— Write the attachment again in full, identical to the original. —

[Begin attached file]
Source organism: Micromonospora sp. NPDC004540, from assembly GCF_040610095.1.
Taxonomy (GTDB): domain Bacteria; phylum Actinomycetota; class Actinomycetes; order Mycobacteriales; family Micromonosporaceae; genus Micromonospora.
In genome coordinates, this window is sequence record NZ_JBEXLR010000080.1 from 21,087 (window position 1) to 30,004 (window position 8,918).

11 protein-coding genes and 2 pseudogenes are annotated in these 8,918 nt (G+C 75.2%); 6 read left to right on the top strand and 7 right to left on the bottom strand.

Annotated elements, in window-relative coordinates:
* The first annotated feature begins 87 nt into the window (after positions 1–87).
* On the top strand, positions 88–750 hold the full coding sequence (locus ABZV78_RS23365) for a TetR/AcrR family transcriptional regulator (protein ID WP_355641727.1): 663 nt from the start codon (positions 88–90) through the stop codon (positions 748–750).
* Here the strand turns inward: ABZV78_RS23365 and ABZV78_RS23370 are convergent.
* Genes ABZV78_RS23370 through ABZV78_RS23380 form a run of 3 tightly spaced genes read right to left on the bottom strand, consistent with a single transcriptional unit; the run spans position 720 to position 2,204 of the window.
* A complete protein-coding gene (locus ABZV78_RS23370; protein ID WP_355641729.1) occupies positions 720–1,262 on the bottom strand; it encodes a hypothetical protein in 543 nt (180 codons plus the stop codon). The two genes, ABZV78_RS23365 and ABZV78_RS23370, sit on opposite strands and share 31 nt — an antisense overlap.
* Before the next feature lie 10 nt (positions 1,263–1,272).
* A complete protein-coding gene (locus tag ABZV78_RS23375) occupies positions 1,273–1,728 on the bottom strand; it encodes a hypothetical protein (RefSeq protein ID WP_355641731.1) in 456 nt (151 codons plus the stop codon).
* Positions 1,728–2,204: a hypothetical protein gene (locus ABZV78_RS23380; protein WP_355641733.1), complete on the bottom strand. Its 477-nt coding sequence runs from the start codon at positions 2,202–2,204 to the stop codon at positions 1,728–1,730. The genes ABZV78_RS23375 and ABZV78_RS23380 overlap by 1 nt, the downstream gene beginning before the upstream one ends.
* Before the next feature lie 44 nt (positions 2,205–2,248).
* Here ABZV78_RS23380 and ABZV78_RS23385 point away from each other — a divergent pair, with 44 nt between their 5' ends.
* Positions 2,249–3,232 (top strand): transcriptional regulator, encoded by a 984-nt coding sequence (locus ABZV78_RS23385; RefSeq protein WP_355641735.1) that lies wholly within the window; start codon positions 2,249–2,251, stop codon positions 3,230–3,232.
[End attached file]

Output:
Source organism: Micromonospora sp. NPDC004540, from assembly GCF_040610095.1.
Taxonomy (GTDB): domain Bacteria; phylum Actinomycetota; class Actinomycetes; order Mycobacteriales; family Micromonosporaceae; genus Micromonospora.
In genome coordinates, this window is sequence record NZ_JBEXLR010000080.1 from 21,087 (window position 1) to 30,004 (window position 8,918).

11 protein-coding genes and 2 pseudogenes are annotated in these 8,918 nt (G+C 75.2%); 6 read left to right on the top strand and 7 right to left on the bottom strand.

Annotated elements, in window-relative coordinates:
* The first annotated feature begins 87 nt into the window (after positions 1–87).
* On the top strand, positions 88–750 hold the full coding sequence (locus ABZV78_RS23365) for a TetR/AcrR family transcriptional regulator (protein ID WP_355641727.1): 663 nt from the start codon (positions 88–90) through the stop codon (positions 748–750).
* Here the strand turns inward: ABZV78_RS23365 and ABZV78_RS23370 are convergent.
* Genes ABZV78_RS23370 through ABZV78_RS23380 form a run of 3 tightly spaced genes read right to left on the bottom strand, consistent with a single transcriptional unit; the run spans position 720 to position 2,204 of the window.
* A complete protein-coding gene (locus ABZV78_RS23370; protein ID WP_355641729.1) occupies positions 720–1,262 on the bottom strand; it encodes a hypothetical protein in 543 nt (180 codons plus the stop codon). The two genes, ABZV78_RS23365 and ABZV78_RS23370, sit on opposite strands and share 31 nt — an antisense overlap.
* Before the next feature lie 10 nt (positions 1,263–1,272).
* A complete protein-coding gene (locus tag ABZV78_RS23375) occupies positions 1,273–1,728 on the bottom strand; it encodes a hypothetical protein (RefSeq protein ID WP_355641731.1) in 456 nt (151 codons plus the stop codon).
* Positions 1,728–2,204: a hypothetical protein gene (locus ABZV78_RS23380; protein WP_355641733.1), complete on the bottom strand. Its 477-nt coding sequence runs from the start codon at positions 2,202–2,204 to the stop codon at positions 1,728–1,730. The genes ABZV78_RS23375 and ABZV78_RS23380 overlap by 1 nt, the downstream gene beginning before the upstream one ends.
* Before the next feature lie 44 nt (positions 2,205–2,248).
* Here ABZV78_RS23380 and ABZV78_RS23385 point away from each other — a divergent pair, with 44 nt between their 5' ends.
* Positions 2,249–3,232 (top strand): transcriptional regulator, encoded by a 984-nt coding sequence (locus ABZV78_RS23385; RefSeq protein WP_355641735.1) that lies wholly within the window; start codon positions 2,249–2,251, stop codon positions 3,230–3,232.